Unlicensed Paving Scammers Caught in Reno, Headed to California
SACRAMENTO — The California Contractors State License Board (CSLB), working with Nevada State Contractors Board (NSCB) investigators and law enforcement, is warning California residents about an unlicensed paving company, using the name "State Paving". According to NSCB investigators, a group of nearly a dozen men have been operating for about a month in the west Reno area and have scammed dozens of residents and businesses. State Paving is not licensed to perform paving work in Nevada or California.
Three of the men were detained last night and cited by the NSCB; the others scattered when law enforcement arrived. Joshua J. Stanley, 44, believed to be from Pennsylvania, is said to be the ring leader. Investigators believe the group may now attempt to bilk unsuspecting residents and businesses in California because of reports that the company has been purchasing up to four dump-truck loads of asphalt per day.
These traveling scam artists drive new vehicles, some towing pavers and rollers that are a bright orange color, and have six (6) new orange dump trucks. All vehicles have either Michigan or New Hampshire license plates. One of the operators who was cited last night for contracting without a license, Joshua J. Stanley II, 21, is possibly from Kingston, New Hampshire. The other two are identified as Michael Natola, 49, of Lynn, Massachusetts, and Hugo Rafael Baroa-Lopez, 31, of Salem, Massachusetts.
Traveling construction scammers are often members of extended families that move from town to town, usually targeting the elderly or recent immigrants who are likely to have financial resources or cash on site, and who may not understand what is being sold. They will knock on a homeowner's door or enter a business and offer to perform work with material they claim is left over from another job. After making a deal, the scam artist performs substandard, useless, or even destructive work. They quickly move on, often before the victims know they've been defrauded.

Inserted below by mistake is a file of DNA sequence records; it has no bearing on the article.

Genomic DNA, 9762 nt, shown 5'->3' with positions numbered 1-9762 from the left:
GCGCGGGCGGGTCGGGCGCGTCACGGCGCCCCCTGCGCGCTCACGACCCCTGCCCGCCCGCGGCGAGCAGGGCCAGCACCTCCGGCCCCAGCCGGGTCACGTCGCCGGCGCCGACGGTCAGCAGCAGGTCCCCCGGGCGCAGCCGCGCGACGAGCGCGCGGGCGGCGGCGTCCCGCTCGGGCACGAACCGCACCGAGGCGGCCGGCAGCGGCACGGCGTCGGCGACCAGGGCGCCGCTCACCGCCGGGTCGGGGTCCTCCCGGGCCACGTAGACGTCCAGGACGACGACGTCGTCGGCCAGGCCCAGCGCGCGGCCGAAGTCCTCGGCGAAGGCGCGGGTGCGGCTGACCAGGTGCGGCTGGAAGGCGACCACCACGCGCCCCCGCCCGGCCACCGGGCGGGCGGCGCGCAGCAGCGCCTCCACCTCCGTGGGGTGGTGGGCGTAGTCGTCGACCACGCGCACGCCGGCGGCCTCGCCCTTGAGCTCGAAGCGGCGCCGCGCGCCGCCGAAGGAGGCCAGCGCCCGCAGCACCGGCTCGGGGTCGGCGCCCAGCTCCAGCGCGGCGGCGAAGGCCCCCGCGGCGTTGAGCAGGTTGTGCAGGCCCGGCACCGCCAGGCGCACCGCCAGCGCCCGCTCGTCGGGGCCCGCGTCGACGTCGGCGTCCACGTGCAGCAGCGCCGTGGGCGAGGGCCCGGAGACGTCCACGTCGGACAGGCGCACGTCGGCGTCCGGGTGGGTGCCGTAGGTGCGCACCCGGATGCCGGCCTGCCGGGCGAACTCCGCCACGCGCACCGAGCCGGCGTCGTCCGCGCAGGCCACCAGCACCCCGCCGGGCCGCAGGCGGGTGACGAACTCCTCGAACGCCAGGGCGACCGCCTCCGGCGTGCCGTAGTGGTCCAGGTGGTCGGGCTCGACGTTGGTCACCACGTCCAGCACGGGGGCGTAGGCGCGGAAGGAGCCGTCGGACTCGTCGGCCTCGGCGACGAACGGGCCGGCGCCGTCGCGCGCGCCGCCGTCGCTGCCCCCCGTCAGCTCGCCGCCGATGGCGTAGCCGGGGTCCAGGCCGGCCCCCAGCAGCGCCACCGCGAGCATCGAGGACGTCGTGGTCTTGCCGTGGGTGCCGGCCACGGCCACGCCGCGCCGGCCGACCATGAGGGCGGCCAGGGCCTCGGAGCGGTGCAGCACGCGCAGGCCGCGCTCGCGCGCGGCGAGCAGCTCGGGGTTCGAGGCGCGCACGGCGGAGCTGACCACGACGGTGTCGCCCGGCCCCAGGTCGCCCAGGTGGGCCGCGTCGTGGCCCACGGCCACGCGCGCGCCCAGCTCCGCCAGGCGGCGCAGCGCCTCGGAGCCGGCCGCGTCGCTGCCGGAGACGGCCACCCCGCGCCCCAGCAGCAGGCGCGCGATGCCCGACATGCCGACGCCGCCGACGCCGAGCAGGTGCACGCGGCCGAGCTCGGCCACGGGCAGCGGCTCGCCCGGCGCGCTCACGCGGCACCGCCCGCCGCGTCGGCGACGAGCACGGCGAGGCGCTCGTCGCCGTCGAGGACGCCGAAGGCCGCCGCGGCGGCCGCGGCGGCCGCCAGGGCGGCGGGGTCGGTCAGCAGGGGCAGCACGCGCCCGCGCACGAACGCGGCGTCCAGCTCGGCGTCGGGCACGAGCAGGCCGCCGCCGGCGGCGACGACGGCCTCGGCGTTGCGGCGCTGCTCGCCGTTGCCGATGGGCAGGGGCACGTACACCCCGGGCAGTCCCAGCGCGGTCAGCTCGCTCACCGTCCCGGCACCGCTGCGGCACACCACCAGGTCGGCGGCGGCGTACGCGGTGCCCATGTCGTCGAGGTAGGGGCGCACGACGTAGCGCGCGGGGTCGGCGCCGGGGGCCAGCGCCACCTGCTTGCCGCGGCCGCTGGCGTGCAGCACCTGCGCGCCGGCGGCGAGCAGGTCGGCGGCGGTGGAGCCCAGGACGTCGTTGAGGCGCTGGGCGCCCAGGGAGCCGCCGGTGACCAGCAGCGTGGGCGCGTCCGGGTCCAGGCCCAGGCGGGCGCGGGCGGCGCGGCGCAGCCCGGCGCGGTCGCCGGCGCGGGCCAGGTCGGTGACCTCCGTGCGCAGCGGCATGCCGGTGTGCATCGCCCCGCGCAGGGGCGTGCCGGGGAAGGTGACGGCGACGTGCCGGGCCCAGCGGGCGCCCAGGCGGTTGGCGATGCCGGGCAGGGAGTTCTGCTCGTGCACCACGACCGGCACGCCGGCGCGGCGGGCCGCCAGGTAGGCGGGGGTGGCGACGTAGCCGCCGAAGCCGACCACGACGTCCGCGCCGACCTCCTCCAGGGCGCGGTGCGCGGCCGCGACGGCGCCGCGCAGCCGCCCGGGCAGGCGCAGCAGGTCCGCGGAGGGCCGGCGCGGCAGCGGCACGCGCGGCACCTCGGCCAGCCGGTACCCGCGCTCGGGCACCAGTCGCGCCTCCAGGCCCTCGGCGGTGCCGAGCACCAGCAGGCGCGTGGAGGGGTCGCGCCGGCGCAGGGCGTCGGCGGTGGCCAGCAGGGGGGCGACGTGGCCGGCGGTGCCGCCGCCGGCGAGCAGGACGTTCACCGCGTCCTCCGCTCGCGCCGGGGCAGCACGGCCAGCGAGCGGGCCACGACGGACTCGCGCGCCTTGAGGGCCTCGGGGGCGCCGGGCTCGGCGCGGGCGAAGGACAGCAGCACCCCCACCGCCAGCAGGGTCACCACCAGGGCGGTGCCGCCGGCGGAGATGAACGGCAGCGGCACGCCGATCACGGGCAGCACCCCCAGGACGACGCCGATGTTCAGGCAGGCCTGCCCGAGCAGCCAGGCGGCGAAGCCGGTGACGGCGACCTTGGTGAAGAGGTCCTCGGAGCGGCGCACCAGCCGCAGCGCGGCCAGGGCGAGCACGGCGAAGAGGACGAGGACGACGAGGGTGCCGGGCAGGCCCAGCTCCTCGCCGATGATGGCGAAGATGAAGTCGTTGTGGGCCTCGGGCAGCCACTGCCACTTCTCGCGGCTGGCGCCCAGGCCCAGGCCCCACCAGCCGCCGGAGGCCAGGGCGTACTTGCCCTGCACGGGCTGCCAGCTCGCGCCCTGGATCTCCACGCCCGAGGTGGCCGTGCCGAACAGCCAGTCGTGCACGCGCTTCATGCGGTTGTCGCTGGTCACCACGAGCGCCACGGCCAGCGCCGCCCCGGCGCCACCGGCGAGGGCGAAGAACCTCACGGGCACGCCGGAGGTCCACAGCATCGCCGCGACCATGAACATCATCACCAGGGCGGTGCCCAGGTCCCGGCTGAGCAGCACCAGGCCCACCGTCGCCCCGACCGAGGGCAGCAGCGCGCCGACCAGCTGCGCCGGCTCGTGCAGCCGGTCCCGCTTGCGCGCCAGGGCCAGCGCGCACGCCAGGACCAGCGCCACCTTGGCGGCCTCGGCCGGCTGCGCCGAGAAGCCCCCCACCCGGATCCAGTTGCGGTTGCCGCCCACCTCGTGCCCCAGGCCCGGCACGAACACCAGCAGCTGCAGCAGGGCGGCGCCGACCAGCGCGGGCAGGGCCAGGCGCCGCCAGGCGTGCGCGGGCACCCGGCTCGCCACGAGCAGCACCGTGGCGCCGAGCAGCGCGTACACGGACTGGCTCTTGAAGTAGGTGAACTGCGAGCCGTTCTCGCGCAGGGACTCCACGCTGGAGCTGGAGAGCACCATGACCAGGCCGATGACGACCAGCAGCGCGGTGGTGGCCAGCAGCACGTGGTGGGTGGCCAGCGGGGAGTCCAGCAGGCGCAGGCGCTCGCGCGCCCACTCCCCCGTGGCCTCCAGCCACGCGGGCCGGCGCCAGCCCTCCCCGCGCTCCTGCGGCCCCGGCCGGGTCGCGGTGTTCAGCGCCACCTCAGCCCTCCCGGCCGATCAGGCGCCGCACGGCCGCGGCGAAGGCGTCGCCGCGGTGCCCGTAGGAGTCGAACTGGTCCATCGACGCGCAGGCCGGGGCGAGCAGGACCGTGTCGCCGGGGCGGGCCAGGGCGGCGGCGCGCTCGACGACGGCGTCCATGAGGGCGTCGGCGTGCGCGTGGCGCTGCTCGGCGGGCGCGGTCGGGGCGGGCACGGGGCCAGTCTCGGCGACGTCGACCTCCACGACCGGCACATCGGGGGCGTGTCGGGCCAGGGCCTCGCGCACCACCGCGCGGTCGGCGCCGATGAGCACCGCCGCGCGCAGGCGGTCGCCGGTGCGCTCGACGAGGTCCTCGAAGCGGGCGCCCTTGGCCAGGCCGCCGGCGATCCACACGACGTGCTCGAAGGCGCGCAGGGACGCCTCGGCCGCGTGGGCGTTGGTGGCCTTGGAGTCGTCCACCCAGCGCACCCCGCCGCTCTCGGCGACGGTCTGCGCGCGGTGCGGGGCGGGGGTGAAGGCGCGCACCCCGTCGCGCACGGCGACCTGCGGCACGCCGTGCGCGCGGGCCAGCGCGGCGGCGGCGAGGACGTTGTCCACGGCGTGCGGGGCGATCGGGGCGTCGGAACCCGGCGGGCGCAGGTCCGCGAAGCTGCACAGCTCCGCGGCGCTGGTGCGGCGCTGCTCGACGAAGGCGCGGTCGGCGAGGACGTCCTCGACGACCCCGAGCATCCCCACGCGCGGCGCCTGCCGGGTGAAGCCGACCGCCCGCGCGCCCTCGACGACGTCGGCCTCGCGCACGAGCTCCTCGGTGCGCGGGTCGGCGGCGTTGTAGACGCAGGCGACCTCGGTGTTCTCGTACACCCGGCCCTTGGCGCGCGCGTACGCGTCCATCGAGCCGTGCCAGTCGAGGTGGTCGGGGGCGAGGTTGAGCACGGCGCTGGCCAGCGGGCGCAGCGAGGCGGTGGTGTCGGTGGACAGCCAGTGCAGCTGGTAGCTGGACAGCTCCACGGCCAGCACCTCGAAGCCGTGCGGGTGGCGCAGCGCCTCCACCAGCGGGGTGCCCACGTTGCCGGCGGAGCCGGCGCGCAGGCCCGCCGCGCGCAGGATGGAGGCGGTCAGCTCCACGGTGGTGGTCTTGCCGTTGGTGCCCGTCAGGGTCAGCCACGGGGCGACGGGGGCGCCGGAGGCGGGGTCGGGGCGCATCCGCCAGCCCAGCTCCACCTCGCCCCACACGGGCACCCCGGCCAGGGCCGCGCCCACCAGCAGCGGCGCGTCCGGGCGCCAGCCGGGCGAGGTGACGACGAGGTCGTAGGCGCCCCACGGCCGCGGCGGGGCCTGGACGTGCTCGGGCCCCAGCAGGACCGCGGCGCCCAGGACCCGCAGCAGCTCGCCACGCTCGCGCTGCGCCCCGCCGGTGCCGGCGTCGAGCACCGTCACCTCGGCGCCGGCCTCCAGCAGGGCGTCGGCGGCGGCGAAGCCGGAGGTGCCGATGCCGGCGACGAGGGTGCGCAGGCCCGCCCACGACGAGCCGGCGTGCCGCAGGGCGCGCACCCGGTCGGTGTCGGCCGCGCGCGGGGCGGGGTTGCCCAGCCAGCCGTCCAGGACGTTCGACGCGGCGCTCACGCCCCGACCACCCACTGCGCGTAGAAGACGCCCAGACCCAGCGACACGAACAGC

Not every door-to-door solicitor or family-owned business operates this way; however, the CSLB urges consumers to be suspicious of these red flags:
- Unsolicited offers to do painting, roofing or paving work
- Claims of left-over materials
- High-pressure or scare tactics
- Reluctance to sign a written contract
- Demand for payment in cash
- Brand new vehicles and out-of-state license plates
- Toll-free telephone contact numbers instead of a local number
Consumers who believe they have information matching these individuals or who have come into contact with them can download a complaint form from the CSLB Website www.cslb.ca.gov. Before returning it, write in big letters "PAVING SCAM" at the top. If you see someone you believe may be one of these transient contractors, download a "Hot Lead Referral" form from the Website and fax it to CSLB immediately. More consumer information is available from the CSLB at www.cslb.ca.gov or by calling (800) 321-CSLB (2752).
The Contractors State License Board operates under the umbrella of the California Department of Consumer Affairs. The CSLB licenses and regulates California's 312,000 contractors, and investigates more than 20,000 complaints against contractors, annually. In fiscal year 2006-2007, the CSLB helped consumers regain nearly $45 million in restitution.
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